When Maryland couples divorce, they typically fight over assets such as bank accounts, homes, vehicles and expensive artwork. However, more and more divorces are involving pets, which tend to be treated as property under state laws, despite being treated as members of the family in many households. One recent property division case involving a dog resulted in sole custody for the ex-husband, a veterinarian.
When a couple in another state divorced, they fought over their German wirehaired pointer. Specifically, like many ex-partners, they argued over who would keep the dog. Since the 11-year-old canine is considered property and not a child, the court does not legally have to enforce joint custody. It could only be given to one party. Therefore, the court was within its rights to rule in favor of the ex-husband instead of attempting to put together some sort of shared arrangement.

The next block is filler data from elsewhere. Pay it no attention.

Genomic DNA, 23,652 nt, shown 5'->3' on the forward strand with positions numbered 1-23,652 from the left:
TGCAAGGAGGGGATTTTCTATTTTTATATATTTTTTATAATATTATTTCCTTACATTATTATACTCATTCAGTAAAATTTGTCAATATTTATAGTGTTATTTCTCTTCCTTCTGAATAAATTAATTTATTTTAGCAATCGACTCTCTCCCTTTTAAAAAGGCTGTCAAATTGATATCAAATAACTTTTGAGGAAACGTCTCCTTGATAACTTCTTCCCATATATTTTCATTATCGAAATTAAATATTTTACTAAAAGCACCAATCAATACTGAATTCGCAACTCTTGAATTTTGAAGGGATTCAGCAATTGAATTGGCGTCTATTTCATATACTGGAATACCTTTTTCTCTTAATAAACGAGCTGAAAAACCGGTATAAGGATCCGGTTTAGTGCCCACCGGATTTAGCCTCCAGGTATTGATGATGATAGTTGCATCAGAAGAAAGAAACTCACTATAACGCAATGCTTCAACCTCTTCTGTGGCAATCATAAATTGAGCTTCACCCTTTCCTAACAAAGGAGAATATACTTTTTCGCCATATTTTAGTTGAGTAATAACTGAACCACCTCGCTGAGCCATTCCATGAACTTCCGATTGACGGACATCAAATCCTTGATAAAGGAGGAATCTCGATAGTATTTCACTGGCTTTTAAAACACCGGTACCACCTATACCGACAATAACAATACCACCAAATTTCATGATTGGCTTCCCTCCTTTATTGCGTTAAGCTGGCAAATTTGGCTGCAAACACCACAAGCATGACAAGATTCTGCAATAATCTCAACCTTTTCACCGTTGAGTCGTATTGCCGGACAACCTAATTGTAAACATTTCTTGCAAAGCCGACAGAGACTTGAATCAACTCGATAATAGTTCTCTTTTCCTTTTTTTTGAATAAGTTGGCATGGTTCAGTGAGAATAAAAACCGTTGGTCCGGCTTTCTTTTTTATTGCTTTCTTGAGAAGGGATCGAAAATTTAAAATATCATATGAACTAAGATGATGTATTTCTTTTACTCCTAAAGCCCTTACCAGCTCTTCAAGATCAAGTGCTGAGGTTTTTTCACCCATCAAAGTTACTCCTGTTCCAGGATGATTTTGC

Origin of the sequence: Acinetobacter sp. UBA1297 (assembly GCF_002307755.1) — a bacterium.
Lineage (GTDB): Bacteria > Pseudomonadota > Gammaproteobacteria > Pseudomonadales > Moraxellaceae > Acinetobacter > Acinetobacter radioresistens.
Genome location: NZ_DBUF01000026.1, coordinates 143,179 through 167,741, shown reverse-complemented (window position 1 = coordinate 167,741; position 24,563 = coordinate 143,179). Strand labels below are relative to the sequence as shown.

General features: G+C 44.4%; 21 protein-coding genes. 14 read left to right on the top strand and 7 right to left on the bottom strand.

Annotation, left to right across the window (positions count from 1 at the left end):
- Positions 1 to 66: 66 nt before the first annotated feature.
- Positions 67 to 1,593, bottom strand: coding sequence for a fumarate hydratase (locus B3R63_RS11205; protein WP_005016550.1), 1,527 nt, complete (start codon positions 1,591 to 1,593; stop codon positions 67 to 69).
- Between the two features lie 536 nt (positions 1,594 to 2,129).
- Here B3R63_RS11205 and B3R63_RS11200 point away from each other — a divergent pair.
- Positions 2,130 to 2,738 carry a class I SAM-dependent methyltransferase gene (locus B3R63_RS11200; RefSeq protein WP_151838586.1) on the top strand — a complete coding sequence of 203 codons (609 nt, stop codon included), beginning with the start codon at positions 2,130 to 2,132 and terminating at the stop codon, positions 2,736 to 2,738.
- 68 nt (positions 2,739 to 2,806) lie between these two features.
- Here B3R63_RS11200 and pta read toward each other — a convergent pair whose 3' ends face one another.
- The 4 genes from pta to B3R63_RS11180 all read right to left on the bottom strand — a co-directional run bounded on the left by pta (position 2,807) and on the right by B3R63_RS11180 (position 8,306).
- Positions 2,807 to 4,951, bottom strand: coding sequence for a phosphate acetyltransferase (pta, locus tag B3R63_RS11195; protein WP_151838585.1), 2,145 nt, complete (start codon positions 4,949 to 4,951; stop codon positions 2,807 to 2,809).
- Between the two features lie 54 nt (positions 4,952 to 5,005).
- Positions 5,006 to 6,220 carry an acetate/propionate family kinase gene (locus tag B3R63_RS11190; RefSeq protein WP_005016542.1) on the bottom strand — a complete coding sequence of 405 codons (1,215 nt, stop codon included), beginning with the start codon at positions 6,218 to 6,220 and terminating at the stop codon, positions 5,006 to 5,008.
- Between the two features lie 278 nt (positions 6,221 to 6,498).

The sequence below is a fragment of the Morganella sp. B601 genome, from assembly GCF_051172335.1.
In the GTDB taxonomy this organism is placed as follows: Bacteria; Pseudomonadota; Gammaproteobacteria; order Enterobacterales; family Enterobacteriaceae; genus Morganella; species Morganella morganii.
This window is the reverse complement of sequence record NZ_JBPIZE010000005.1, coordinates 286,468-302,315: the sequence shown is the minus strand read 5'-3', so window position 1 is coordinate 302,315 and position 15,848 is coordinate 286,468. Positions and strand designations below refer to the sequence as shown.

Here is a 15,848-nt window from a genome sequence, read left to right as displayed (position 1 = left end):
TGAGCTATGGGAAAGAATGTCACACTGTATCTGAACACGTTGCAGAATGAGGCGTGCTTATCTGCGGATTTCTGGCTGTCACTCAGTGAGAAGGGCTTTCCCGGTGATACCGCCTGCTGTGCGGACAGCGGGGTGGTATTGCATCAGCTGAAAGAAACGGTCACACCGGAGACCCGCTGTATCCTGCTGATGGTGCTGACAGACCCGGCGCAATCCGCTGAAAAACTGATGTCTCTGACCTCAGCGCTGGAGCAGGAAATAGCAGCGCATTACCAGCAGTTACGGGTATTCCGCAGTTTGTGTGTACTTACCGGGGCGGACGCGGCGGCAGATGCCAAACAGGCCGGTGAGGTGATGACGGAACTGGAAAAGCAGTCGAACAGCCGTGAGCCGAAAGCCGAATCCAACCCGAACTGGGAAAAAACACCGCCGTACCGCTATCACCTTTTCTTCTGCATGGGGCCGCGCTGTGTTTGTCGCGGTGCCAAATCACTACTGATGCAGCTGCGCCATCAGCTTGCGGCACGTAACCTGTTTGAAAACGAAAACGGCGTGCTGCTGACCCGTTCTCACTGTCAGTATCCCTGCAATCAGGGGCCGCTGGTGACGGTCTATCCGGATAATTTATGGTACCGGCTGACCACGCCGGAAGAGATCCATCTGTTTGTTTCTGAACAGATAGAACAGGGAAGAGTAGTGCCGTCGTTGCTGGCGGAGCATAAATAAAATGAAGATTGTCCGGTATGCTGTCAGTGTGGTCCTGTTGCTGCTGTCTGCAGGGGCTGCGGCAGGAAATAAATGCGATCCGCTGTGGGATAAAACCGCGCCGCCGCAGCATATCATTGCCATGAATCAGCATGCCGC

The ex-husband took the dog to work with him every day and therefore the dog was accustomed to this routine. While the ex-wife treated the dog well, she the court decided the ex-husband took a less indulgent approach to dog ownership. Therefore, the court decided that the dog would be better off with the man who treated the pet like the dog that it is.
Although a pet is usually not considered an asset along the lines of a car or a home, dogs, cats and other animals have a sentimental value. To many people, pets are children and it can be devastating when a party does not get custody of the pet after a breakup. Even though a dispute over pet ownership may seem trivial to many judges, these types of cases seem poised to increase in coming years. People spend a lot of time and money on their pets nowadays, and they want to make sure their pooch or kitty is given the best life possible, both during and after divorce.
Source: News & Record, “After divorce, court won’t allow joint dog custody,” May 20, 2014